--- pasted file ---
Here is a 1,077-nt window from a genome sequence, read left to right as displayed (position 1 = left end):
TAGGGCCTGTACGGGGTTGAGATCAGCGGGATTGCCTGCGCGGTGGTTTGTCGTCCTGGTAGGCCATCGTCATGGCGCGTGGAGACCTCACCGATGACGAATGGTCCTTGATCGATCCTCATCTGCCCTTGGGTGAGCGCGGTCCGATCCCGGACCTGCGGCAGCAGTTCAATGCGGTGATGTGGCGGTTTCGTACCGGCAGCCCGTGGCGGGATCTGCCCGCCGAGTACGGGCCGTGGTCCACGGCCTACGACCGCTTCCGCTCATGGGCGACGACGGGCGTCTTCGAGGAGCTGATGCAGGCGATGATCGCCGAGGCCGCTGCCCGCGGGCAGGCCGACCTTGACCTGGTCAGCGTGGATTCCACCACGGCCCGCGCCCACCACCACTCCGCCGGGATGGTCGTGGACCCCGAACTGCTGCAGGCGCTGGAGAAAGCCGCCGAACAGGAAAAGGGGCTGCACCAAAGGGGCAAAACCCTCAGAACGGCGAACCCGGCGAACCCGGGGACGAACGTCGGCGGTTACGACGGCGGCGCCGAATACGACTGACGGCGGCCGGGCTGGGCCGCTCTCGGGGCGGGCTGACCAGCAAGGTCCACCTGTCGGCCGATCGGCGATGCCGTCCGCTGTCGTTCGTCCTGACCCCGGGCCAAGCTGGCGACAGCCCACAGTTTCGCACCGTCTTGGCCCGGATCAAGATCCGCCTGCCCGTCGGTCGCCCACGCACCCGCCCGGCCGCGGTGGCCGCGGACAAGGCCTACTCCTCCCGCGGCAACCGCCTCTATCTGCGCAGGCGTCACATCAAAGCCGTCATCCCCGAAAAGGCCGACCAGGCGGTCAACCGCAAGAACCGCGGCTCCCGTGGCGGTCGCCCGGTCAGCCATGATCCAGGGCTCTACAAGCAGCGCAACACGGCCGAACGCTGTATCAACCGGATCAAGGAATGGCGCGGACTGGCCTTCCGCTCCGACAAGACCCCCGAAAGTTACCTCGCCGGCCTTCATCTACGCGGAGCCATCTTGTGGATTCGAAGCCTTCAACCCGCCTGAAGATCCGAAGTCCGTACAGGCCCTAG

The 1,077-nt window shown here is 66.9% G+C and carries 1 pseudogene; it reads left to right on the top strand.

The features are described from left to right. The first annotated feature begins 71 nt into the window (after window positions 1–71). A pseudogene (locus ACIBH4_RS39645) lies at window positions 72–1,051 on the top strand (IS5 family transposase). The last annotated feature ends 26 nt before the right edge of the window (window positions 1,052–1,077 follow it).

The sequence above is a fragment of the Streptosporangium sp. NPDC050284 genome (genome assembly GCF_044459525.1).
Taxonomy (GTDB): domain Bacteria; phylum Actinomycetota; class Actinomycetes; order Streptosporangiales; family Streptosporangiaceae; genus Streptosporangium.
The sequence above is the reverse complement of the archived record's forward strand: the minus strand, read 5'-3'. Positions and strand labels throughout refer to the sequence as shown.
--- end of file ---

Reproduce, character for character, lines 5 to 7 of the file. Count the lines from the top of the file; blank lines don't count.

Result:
The sequence above is a fragment of the Streptosporangium sp. NPDC050284 genome (genome assembly GCF_044459525.1).
Taxonomy (GTDB): domain Bacteria; phylum Actinomycetota; class Actinomycetes; order Streptosporangiales; family Streptosporangiaceae; genus Streptosporangium.
The sequence above is the reverse complement of the archived record's forward strand: the minus strand, read 5'-3'. Positions and strand labels throughout refer to the sequence as shown.